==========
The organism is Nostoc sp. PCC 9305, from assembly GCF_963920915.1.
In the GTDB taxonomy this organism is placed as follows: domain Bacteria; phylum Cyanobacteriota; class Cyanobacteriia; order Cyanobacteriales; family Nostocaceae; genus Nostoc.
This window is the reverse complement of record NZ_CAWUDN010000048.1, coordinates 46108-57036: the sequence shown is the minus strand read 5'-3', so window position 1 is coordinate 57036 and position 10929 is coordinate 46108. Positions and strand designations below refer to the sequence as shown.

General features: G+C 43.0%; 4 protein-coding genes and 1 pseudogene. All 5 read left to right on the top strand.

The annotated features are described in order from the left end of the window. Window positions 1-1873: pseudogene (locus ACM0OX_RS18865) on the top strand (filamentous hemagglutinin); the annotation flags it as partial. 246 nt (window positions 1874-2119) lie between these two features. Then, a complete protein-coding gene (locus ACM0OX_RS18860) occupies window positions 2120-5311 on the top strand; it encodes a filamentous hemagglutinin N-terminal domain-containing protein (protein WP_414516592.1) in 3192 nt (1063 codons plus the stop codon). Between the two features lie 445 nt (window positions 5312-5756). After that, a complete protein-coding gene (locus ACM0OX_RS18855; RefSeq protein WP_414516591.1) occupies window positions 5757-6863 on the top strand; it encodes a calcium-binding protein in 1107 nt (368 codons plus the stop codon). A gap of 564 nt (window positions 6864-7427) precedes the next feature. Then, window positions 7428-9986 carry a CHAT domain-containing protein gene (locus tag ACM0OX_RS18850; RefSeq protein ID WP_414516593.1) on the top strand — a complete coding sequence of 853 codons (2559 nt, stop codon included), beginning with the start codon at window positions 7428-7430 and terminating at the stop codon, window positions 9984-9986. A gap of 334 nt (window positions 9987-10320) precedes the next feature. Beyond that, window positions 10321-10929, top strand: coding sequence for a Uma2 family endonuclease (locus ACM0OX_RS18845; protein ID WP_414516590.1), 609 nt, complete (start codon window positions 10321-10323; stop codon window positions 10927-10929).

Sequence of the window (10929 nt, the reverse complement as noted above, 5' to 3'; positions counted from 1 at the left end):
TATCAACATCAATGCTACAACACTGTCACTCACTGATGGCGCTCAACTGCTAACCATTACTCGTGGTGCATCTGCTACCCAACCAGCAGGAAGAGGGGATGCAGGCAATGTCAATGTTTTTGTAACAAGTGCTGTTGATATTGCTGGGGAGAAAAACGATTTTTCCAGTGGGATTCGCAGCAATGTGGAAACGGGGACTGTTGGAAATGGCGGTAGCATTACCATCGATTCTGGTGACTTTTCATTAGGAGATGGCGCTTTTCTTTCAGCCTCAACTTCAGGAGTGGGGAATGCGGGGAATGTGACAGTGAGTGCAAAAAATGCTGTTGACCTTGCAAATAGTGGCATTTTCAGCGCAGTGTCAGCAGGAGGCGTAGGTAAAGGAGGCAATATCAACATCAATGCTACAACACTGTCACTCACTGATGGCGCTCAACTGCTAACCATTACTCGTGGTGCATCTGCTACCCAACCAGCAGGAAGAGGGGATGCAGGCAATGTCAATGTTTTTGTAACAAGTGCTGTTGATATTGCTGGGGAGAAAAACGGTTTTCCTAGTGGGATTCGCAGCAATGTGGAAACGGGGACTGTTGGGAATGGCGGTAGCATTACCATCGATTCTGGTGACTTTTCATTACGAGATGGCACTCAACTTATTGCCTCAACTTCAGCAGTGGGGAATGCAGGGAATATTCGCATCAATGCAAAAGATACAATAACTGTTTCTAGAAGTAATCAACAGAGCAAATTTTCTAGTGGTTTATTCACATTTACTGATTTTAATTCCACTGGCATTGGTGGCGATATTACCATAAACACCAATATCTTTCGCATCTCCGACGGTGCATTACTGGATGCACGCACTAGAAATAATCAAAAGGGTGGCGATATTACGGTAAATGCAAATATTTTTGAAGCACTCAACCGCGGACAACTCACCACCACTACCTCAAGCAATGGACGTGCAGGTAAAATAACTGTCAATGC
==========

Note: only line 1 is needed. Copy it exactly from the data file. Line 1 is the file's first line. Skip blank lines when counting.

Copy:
The organism is Nostoc sp. PCC 9305, from assembly GCF_963920915.1.